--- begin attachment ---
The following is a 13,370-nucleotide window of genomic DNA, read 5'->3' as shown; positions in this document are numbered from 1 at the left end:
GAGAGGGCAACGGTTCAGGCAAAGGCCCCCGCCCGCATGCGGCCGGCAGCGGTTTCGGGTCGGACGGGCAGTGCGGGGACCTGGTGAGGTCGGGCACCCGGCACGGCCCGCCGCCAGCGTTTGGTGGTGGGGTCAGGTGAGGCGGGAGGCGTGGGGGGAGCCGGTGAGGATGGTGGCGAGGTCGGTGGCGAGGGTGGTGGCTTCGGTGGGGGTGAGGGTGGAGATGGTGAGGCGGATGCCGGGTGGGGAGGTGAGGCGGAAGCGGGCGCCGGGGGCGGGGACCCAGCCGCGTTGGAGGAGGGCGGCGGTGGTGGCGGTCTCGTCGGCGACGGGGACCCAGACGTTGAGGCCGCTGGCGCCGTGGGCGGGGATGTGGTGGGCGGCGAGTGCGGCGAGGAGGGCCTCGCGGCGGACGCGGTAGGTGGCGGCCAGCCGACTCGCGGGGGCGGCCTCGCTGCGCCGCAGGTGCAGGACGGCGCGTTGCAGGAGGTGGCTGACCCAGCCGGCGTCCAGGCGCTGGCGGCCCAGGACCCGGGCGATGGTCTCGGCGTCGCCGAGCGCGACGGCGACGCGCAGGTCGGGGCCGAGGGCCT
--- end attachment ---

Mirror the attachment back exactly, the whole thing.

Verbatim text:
The following is a 13,370-nucleotide window of genomic DNA, read 5'->3' as shown; positions in this document are numbered from 1 at the left end:
GAGAGGGCAACGGTTCAGGCAAAGGCCCCCGCCCGCATGCGGCCGGCAGCGGTTTCGGGTCGGACGGGCAGTGCGGGGACCTGGTGAGGTCGGGCACCCGGCACGGCCCGCCGCCAGCGTTTGGTGGTGGGGTCAGGTGAGGCGGGAGGCGTGGGGGGAGCCGGTGAGGATGGTGGCGAGGTCGGTGGCGAGGGTGGTGGCTTCGGTGGGGGTGAGGGTGGAGATGGTGAGGCGGATGCCGGGTGGGGAGGTGAGGCGGAAGCGGGCGCCGGGGGCGGGGACCCAGCCGCGTTGGAGGAGGGCGGCGGTGGTGGCGGTCTCGTCGGCGACGGGGACCCAGACGTTGAGGCCGCTGGCGCCGTGGGCGGGGATGTGGTGGGCGGCGAGTGCGGCGAGGAGGGCCTCGCGGCGGACGCGGTAGGTGGCGGCCAGCCGACTCGCGGGGGCGGCCTCGCTGCGCCGCAGGTGCAGGACGGCGCGTTGCAGGAGGTGGCTGACCCAGCCGGCGTCCAGGCGCTGGCGGCCCAGGACCCGGGCGATGGTCTCGGCGTCGCCGAGCGCGACGGCGACGCGCAGGTCGGGGCCGAGGGCCT